The learning methods of EDI/DEI help people learn how to be more inclusive because it’s designed to get people interacting with each other, it must be taught as a personal journey which uses the interconnected nature of groups or organisations to proactively interrupt, constructively, their own preconceived notions about who belongs where, where we ourselves belong, and who is doing what. We all have those preconceived notions or bias. We should just admit it, and work continuously to interrupt them. We are our best teacher at times. Most importantly, we need to return to that adage of ‘Leave no one behind’ and think compassionately on how we work with others, those that challenge us the most to initiate dialogue.
In the KPI (Key Performance Indicator) or standardisation side of organisations, NGOs or Corporations, we need to define a personalisation process. We need to understand leadership approaches which allow for those clinging to outdated standards (which includes ‘just’ legal compliance) which get in the way of relevant and meaningful personal change to institutional change. This in time is a basis for societal change.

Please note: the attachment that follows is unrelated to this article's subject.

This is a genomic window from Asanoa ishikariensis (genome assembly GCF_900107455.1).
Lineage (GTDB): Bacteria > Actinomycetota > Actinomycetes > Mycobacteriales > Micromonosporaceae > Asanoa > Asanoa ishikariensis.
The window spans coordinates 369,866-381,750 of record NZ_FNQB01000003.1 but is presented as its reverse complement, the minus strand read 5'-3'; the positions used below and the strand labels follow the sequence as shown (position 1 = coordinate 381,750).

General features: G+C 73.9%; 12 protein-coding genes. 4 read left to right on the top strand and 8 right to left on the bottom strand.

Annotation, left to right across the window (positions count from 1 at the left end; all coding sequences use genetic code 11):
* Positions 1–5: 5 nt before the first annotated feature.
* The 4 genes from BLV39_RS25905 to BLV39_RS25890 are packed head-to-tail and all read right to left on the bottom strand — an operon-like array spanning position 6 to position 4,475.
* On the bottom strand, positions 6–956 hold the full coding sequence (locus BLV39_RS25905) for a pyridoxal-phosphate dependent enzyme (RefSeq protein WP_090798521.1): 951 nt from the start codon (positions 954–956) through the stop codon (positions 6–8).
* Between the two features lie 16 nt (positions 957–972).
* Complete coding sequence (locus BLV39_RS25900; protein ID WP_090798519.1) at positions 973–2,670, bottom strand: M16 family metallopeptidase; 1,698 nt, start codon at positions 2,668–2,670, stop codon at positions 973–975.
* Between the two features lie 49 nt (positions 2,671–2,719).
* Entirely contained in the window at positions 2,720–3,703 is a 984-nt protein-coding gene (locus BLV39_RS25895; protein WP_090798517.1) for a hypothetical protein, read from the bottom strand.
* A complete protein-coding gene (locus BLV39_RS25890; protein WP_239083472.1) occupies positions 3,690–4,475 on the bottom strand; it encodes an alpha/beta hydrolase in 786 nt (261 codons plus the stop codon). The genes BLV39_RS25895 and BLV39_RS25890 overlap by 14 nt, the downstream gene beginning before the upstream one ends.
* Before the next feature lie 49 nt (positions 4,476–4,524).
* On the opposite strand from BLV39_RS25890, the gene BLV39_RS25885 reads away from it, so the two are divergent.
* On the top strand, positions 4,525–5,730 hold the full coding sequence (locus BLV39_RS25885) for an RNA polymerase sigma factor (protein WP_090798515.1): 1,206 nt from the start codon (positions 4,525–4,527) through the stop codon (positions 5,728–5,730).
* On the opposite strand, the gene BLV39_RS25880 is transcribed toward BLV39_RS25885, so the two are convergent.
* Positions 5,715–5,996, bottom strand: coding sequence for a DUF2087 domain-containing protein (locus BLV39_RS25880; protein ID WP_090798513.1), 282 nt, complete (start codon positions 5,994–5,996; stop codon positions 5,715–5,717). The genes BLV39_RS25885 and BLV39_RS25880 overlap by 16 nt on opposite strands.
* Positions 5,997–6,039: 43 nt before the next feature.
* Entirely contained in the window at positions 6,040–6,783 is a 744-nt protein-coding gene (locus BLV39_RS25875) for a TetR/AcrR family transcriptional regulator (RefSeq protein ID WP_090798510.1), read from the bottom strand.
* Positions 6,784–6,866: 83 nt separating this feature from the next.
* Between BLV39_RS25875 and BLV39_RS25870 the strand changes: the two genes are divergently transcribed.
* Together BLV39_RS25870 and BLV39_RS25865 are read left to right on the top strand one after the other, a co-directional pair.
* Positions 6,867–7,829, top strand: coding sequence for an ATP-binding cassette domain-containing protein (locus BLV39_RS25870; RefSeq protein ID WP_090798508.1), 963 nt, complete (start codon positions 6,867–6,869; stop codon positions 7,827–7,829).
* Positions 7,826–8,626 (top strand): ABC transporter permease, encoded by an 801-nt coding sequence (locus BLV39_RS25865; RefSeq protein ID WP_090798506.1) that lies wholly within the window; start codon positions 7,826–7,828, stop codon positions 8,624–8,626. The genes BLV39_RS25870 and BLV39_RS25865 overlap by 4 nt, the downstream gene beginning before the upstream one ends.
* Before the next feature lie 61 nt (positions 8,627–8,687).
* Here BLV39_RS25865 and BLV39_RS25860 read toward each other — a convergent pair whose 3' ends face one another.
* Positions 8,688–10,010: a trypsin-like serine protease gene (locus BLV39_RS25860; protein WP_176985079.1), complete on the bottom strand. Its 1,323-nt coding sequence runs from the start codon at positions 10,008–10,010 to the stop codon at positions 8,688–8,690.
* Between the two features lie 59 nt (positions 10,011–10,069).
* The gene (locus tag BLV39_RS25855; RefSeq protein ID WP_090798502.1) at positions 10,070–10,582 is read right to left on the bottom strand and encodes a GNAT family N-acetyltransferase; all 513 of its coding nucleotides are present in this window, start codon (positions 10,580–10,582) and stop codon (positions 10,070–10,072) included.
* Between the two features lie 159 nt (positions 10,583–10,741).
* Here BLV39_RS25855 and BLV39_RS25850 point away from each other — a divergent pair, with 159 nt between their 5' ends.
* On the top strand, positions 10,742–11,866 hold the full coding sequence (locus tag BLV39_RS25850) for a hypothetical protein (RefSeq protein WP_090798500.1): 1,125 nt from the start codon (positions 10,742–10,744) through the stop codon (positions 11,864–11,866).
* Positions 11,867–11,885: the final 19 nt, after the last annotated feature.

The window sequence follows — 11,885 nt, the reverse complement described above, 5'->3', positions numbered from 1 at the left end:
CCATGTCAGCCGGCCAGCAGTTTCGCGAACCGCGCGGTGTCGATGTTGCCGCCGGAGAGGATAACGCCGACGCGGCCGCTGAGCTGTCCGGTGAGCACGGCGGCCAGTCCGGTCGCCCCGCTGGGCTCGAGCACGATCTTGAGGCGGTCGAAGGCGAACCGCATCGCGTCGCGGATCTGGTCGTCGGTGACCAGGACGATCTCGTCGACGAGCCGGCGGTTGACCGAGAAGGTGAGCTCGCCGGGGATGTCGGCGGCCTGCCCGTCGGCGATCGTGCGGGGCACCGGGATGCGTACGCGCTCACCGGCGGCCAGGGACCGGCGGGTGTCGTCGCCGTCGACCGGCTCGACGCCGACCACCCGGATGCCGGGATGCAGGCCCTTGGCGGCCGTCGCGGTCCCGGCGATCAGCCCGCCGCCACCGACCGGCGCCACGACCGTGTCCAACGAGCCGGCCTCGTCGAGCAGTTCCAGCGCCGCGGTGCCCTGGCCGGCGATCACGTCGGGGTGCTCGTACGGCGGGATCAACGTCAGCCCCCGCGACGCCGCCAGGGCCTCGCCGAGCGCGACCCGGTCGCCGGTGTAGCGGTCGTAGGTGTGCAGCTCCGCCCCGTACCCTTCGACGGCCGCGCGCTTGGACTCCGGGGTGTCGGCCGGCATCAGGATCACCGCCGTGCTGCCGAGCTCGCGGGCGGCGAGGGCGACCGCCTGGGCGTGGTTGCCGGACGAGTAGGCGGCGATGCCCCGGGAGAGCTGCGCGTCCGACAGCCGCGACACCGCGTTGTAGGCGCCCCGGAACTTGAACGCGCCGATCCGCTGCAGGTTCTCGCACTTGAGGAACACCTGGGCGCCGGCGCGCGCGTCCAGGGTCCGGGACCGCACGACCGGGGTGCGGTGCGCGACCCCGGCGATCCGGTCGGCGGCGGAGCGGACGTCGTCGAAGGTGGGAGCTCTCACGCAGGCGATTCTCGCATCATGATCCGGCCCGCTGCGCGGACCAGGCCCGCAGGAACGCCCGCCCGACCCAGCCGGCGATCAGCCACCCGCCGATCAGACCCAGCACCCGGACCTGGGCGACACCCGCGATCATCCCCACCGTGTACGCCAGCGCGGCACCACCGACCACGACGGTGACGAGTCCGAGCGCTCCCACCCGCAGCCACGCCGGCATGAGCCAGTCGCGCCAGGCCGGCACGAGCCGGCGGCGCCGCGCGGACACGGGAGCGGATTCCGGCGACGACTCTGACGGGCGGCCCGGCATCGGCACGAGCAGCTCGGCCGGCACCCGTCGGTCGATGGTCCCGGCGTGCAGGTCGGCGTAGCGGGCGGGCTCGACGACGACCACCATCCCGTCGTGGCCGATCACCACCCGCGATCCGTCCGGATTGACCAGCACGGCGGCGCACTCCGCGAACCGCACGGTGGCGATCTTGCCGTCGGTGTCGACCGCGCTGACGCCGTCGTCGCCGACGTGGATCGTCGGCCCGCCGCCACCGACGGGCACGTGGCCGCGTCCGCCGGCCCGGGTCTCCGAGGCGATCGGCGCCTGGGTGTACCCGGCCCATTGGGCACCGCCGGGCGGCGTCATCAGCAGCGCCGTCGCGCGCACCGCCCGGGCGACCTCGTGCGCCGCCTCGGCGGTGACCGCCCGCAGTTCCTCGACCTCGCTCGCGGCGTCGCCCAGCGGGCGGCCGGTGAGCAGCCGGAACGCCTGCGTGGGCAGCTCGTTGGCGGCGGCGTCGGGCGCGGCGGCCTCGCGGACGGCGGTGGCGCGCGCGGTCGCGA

What we have is a need for change-point-system which is essentially personal in nature, for example below, each goal is not contained to the self, but to work as interconnected goals with others. Imagine this as a starting point for a KPI for an NGO or company:
- From diversity to inclusion (who you let in): creating a system for making sure the organisation is open at every level to every individual.
- From tribal to human (how you see those you let in): creating processes for seeing and knowing who people are as individuals, rather than making assumptions based on their group, their role or their background.
- From brand identity to individual identities (who you let them be): shifting focus from the entity to the individuals.
- From mission to contribution (what you let them do): giving people ways to contribute their unique skills and strengths, no matter the mission.
- From results to methods (how you let them do it): letting people break free from the standards of the past, to attack challenges in their own way.
- From transformational change (How do we ensure relevance for the future): How do we take this into our personal lives?
If these are assessed-reassessed regularly then we have the starting point of that conversation of EDI/DEI where no one is left behind.
The Language of new.